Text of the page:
top of page

Peaking Early in the Galapagos

In the Galapagos, heading back to the boat at sunset.

ONBOARD THE NATURAL PARADISE, PACIFIC OCEAN (Sept. 11, 2016) – It was only noon, and it had already been one of my best days ever. One where you try to soak up every visual, every sound and every smell because you want to be sure you remember it correctly for the rest of your life. We were riding on a dinghy back to our boat, the Natural Paradise, which was anchored a half-mile off the shore of Fernandina, one of the Galapagos Islands. I began to wonder how any other part of our one-year retirement would be able to stack up to what I had just experienced. Had we peaked too soon, just two weeks in? Would this make the rest of the trip a let-down? Also, why am I worrying about something as ridiculous as having too good of a time?

We had been snorkeling along the northern coast of the island. It being September, our guide informed us that during this time of year snorkeling was particularly good because the Humbolt current was bringing a “soup” of nutrients into the water, which made the marine life particularly active. Although it also tended to make the water murkier, he said that today, in this location, we would be able to see for at least 60 feet. One by one, my half-dozen fellow dinghy riders and I flipped backward off the raft into the chilly water below. As instructed by our guide, we started paddling in the same direction – like a clumsy school of fish – slowly moving parallel to the the jagged volcanic rocks that made up the cliffs of the island about 30 feet away.

I looked down as I swam, and curtains of equatorial sunlight from above revealed that these volcanic walls continued down for several stories below me. I was on the side of an undersea cliff. Within a few seconds I saw below me a Galapagos sea turtle – about the size of a restaurant serving tray – gracefully swimming about 10 feet below. He turned right, and I followed him, trying to keep up while not scaring him away. I didn’t bother to check and see where the rest of my group was headed. I was afraid if I took my eyes off him for a second he’d be gone. But he had decided to let me trail him, and within 20 seconds I spotted a second, third, and fourth turtle, all of them traveling together about 10 feet below me.

At this point I was afraid to blink. But a flash of darkness directly in front of me gave me enough reason to look up. The turtles had directed me into a school of several thousand fish, each about a foot long. I had wandered into a three-dimensional nature program. I couldn’t believe my luck. So much was happening at once, with so much to look at in every direction, that I lost track of time. I realized I was not, in fact, the Okie version of Jacques Cousteau and instead very much a landlubber on an organized tour. Oh, yes, the tour! I popped my head out of the water and spotted my group a couple city blocks away (Being the aforementioned landlubber I have no idea how to measure this in nautical terms – would that be nautical miles? Or perhaps leagues?)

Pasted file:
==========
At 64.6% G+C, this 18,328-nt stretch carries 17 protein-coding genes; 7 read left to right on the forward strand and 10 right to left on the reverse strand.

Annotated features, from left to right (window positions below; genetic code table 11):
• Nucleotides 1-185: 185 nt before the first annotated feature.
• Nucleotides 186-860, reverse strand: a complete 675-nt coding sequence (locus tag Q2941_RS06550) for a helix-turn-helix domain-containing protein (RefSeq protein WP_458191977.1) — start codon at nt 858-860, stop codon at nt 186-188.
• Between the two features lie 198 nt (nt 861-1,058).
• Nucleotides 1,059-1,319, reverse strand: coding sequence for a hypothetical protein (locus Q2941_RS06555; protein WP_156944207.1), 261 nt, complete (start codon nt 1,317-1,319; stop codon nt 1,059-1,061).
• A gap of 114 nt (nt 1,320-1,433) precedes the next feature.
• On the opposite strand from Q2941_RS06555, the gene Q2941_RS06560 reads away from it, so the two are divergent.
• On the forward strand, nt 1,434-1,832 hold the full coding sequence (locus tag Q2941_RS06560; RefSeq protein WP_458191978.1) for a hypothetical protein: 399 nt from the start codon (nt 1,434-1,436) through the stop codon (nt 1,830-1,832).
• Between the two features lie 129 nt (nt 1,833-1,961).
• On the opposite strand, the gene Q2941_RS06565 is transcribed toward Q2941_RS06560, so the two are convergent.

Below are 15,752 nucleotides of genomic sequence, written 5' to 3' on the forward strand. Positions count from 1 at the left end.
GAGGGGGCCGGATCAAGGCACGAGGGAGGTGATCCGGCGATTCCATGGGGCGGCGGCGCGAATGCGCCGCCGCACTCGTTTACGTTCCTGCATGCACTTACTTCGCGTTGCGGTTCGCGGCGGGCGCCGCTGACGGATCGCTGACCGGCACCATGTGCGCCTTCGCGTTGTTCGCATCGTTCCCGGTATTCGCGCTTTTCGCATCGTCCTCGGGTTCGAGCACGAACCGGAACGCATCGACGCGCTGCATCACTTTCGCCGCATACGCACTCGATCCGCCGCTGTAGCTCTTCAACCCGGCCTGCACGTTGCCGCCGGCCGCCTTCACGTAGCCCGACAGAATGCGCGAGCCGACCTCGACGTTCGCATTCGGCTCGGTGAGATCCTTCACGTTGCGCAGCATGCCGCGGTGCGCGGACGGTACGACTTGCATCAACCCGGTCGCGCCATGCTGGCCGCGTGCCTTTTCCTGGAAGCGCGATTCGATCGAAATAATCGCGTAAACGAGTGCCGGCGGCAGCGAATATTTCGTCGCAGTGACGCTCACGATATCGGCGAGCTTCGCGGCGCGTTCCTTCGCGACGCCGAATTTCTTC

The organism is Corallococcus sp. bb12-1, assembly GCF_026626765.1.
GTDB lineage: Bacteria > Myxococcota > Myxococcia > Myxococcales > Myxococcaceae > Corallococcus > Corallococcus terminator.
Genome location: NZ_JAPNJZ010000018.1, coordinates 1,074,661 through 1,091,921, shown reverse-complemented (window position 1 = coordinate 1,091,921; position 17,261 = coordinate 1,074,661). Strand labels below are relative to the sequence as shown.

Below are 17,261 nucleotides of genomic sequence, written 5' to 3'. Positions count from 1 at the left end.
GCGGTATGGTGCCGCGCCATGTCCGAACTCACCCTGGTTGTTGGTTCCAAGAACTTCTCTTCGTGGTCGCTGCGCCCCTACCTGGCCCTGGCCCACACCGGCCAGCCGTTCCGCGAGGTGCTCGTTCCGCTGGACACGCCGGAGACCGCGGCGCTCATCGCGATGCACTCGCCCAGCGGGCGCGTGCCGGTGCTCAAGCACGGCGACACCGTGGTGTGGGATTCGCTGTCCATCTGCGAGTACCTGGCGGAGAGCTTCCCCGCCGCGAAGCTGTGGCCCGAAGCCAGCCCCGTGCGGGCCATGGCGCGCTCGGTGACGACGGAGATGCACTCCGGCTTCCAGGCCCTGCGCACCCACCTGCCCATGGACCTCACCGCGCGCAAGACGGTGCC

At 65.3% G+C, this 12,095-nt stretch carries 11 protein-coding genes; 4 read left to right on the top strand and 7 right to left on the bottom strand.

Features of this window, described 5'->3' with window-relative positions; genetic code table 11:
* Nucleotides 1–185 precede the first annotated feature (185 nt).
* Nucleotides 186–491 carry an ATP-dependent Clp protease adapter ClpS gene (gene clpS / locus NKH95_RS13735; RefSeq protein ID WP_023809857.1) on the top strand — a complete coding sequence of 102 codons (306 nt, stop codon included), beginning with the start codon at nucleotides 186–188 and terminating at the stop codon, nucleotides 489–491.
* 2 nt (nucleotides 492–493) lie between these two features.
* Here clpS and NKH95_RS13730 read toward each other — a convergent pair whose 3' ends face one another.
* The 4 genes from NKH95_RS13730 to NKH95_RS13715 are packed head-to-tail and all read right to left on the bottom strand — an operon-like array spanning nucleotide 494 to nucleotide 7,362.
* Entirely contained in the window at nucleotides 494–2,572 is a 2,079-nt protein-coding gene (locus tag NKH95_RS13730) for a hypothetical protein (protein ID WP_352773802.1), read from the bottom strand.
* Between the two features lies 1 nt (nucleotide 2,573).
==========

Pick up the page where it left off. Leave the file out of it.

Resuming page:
Being a below-average swimmer, I’d think the prospect of being left in the ocean 3,000 miles from home would create a sense of panic for me, or at least concern. But instead I briefly entertained rejoining my new underwater friends. Logic eventually won out and I reluctantly broke away to rejoin the tour group, assuming my adventure was over. It wasn’t. I arrived at the best possible moment, as a sea lion had happened upon our group and decided to investigate us further. He darted and danced between us as we clumsily tried to stay afloat and keep watching his acrobatics. He dipped, curved, turned and made several upside down 360-degree twists between us. With one hairpin turn, he missed running right into me, only inches away from my mask. He quickly became bored with us and darted off into the green darkness below. It was a spectacular display of underwater acrobatics at arm's-length.

Back on the dinghy, as we headed back to the boat for lunch, the seven of us excitedly shared stories on what we saw, each of us realizing how fortunate we had been to see so much life and activity underwater. For our underwater friends, it was another day, but for us, it was a memory we would each retell a thousand times. Those are days that don’t come very often; days that unfold with the realization that they will be special forever. Asking to get even one more experience like that in our year of world travel seems greedy. Did we peak early? If so, I can live with that.

You Might Also Like:
bottom of page